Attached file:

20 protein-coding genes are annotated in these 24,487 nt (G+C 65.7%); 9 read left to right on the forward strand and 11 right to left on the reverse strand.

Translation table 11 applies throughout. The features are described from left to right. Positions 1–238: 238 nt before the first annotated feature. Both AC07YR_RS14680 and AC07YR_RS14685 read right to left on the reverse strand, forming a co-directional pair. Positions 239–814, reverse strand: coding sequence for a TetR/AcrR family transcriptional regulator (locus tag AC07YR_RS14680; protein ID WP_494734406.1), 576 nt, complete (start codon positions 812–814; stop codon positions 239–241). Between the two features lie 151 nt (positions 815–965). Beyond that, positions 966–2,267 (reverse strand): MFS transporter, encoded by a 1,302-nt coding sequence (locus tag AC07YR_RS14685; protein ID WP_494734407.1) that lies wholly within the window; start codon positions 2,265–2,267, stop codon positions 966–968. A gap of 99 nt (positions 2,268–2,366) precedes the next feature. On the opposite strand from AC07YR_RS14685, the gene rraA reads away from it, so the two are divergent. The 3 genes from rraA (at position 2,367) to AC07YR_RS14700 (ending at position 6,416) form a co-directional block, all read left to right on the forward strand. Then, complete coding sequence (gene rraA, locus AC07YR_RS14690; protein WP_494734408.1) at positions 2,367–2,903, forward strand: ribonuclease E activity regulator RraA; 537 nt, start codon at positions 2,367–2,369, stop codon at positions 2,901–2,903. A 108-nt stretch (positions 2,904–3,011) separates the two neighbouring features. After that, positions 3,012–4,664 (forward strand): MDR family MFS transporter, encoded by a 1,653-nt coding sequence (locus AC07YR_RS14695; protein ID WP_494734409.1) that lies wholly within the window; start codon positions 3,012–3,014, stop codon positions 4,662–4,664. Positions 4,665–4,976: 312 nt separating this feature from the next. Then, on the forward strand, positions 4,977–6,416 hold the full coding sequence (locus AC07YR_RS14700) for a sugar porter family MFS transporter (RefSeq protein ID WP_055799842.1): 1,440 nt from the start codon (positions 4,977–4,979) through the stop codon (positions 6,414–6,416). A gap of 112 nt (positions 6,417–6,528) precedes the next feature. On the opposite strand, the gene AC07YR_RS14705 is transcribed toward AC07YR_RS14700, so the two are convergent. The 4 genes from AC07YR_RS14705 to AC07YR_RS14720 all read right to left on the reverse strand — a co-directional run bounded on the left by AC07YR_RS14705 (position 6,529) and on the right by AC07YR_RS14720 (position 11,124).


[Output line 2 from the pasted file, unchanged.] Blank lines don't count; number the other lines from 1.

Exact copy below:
Translation table 11 applies throughout. The features are described from left to right. Positions 1–238: 238 nt before the first annotated feature. Both AC07YR_RS14680 and AC07YR_RS14685 read right to left on the reverse strand, forming a co-directional pair. Positions 239–814, reverse strand: coding sequence for a TetR/AcrR family transcriptional regulator (locus tag AC07YR_RS14680; protein ID WP_494734406.1), 576 nt, complete (start codon positions 812–814; stop codon positions 239–241). Between the two features lie 151 nt (positions 815–965). Beyond that, positions 966–2,267 (reverse strand): MFS transporter, encoded by a 1,302-nt coding sequence (locus tag AC07YR_RS14685; protein ID WP_494734407.1) that lies wholly within the window; start codon positions 2,265–2,267, stop codon positions 966–968. A gap of 99 nt (positions 2,268–2,366) precedes the next feature. On the opposite strand from AC07YR_RS14685, the gene rraA reads away from it, so the two are divergent. The 3 genes from rraA (at position 2,367) to AC07YR_RS14700 (ending at position 6,416) form a co-directional block, all read left to right on the forward strand. Then, complete coding sequence (gene rraA, locus AC07YR_RS14690; protein WP_494734408.1) at positions 2,367–2,903, forward strand: ribonuclease E activity regulator RraA; 537 nt, start codon at positions 2,367–2,369, stop codon at positions 2,901–2,903. A 108-nt stretch (positions 2,904–3,011) separates the two neighbouring features. After that, positions 3,012–4,664 (forward strand): MDR family MFS transporter, encoded by a 1,653-nt coding sequence (locus AC07YR_RS14695; protein ID WP_494734409.1) that lies wholly within the window; start codon positions 3,012–3,014, stop codon positions 4,662–4,664. Positions 4,665–4,976: 312 nt separating this feature from the next. Then, on the forward strand, positions 4,977–6,416 hold the full coding sequence (locus AC07YR_RS14700) for a sugar porter family MFS transporter (RefSeq protein ID WP_055799842.1): 1,440 nt from the start codon (positions 4,977–4,979) through the stop codon (positions 6,414–6,416). A gap of 112 nt (positions 6,417–6,528) precedes the next feature. On the opposite strand, the gene AC07YR_RS14705 is transcribed toward AC07YR_RS14700, so the two are convergent. The 4 genes from AC07YR_RS14705 to AC07YR_RS14720 all read right to left on the reverse strand — a co-directional run bounded on the left by AC07YR_RS14705 (position 6,529) and on the right by AC07YR_RS14720 (position 11,124).